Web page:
But I’m also saddened that it took a crisis such as the current one to reveal this order of things to me. I confess to an uncaring apathy. I don’t think it’s self-flagellatory to say that I am partly implicated in this mess as I have enjoyed and followed these clubs for many years.

I want to be clear that I am not against the acquisition of wealth per se. I also think that any salary that is offered to non-playing staff should be done so voluntarily. I could partly sympathise with Corbyn’s harsh words towards the billionaires in election season last year. While I am slightly wary of actions taken by the state on this front, I do wonder if our taxation system is working as it should, particularly as many avoid taxes through off-shore accounts and the like.

Nor am I, at this point, willing to say we should scrap capitalism altogether. It’s the best system that we have, which is not to say it is a perfect one. As one commentator humorously relayed today, “Coronavirustide is ‘capitalism’s Lent'”. Indeed, capitalism needs serious re-thinking and serious chastening through virtues like generosity and philanthropy.

Tom Holland discusses Basil the Great and his brother Gregory of Nyssa in his chapter on Charity (Image Credit: The Times).

The history of Christianity has much to teach us here. I am reminded of Tom Holland’s wonderful chapter on Charity in his book Dominion. Holland argues that with Gregory of Nyssa and Basil the Great, we find examples of individuals who embodied charity. As Holland explains, the virtue of generosity they took up was established on a realistic anthropology:

Do not despise these people in their abjection; do not think they merit no respect…Reflect on who they are, and you will understand their dignity; they have taken upon them the person of the Saviour. For he, the compassionate, has given them his own person.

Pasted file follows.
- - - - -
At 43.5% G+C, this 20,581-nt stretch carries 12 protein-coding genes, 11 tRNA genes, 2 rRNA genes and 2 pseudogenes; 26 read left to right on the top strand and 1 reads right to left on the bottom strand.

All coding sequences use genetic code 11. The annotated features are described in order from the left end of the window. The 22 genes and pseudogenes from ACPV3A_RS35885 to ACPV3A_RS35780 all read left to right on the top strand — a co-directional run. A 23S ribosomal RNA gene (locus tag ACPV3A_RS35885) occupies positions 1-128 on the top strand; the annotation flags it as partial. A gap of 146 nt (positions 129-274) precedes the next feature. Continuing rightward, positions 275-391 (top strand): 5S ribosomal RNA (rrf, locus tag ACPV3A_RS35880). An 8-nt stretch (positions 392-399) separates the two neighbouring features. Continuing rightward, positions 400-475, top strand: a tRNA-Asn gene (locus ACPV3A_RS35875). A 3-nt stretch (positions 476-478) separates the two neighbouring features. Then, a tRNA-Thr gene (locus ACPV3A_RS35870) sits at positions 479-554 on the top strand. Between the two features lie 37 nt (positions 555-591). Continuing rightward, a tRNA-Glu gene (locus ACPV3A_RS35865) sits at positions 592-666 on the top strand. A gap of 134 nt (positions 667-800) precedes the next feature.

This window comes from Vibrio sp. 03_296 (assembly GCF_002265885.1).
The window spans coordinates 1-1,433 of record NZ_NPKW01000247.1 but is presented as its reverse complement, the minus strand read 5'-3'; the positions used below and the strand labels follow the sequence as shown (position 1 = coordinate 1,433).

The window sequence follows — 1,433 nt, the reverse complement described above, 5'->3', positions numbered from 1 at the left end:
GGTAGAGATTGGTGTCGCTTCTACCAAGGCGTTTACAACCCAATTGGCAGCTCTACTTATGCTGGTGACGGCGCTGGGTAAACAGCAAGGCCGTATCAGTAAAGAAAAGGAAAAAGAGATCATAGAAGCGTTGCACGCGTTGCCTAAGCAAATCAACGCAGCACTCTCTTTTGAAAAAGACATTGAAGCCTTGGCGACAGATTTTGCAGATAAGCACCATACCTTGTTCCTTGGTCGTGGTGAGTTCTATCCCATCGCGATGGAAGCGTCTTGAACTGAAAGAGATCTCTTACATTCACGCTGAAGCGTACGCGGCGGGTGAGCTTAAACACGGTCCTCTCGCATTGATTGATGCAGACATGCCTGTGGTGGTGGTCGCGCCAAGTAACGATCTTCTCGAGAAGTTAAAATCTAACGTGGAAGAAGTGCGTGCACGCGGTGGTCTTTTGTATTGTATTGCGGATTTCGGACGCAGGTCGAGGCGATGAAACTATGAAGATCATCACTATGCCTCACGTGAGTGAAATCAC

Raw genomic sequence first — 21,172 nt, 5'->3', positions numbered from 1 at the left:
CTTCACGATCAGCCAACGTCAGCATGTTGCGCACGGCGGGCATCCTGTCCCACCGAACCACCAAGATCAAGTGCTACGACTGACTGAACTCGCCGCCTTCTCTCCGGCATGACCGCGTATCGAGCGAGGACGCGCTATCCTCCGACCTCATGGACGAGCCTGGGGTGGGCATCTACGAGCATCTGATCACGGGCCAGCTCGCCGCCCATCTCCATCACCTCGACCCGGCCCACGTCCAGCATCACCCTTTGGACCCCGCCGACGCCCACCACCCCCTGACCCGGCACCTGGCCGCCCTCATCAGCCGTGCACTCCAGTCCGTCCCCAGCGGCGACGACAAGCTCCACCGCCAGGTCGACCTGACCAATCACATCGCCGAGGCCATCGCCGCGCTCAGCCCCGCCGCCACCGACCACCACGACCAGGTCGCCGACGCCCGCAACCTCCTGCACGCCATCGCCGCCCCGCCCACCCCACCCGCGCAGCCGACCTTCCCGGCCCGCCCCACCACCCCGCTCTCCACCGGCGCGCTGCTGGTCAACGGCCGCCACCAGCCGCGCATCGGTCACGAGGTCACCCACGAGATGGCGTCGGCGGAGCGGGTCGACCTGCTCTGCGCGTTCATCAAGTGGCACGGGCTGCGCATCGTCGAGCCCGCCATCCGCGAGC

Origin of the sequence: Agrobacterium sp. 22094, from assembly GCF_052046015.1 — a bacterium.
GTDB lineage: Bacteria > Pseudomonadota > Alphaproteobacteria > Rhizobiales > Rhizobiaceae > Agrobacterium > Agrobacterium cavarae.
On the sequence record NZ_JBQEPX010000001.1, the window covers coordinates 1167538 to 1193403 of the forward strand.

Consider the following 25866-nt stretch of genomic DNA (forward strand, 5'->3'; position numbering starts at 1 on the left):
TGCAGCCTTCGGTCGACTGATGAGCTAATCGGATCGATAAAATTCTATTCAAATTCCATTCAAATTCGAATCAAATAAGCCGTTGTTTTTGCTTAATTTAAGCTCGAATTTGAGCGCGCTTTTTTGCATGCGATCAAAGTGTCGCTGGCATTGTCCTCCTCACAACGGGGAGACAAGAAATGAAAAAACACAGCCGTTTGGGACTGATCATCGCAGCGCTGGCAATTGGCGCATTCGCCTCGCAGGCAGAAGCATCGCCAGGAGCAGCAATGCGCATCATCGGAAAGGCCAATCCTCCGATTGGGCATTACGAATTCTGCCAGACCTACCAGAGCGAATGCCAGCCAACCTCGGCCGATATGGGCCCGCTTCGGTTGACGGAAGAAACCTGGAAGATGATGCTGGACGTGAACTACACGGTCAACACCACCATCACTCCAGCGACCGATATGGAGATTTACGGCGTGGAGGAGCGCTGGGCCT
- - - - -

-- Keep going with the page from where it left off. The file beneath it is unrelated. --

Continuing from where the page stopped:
Gregory, On the Love of the Poor 1

God’s love for the poor and outcast, created just as much in his image as you or I, demands a similar ethic of love and generosity. For Gregory and Basil, this worked itself out, as Holland demonstrates, in opposition to the slavetrade. For Martin of Tours, it led to a life of poverty and associating with the lepers and lowly. For other Christians, it involved rescuing the most defenceless of all—unwanted children (often girls) exposed to the elements and left to die.

There are countless chapters of Christian philanthropy throughout the centuries (one of my favourites is the Earl of Shaftesbury). Uniting most, or all of these chapters, though, is the conviction of the inherent dignity of every human person, whether wealthy football player or casual catering staff. As the words emblazoned on the 17th century purse in the photo above remind us (echoing Paul’s own to the Galatians), “remember the poore”.

****

Returning to the subject at hand, I understand that billionaires often make their billions through a bright and novel idea that changes society. At the same time, there is nothing “bright” about doing so when one’s workers are on zero-hour contracts.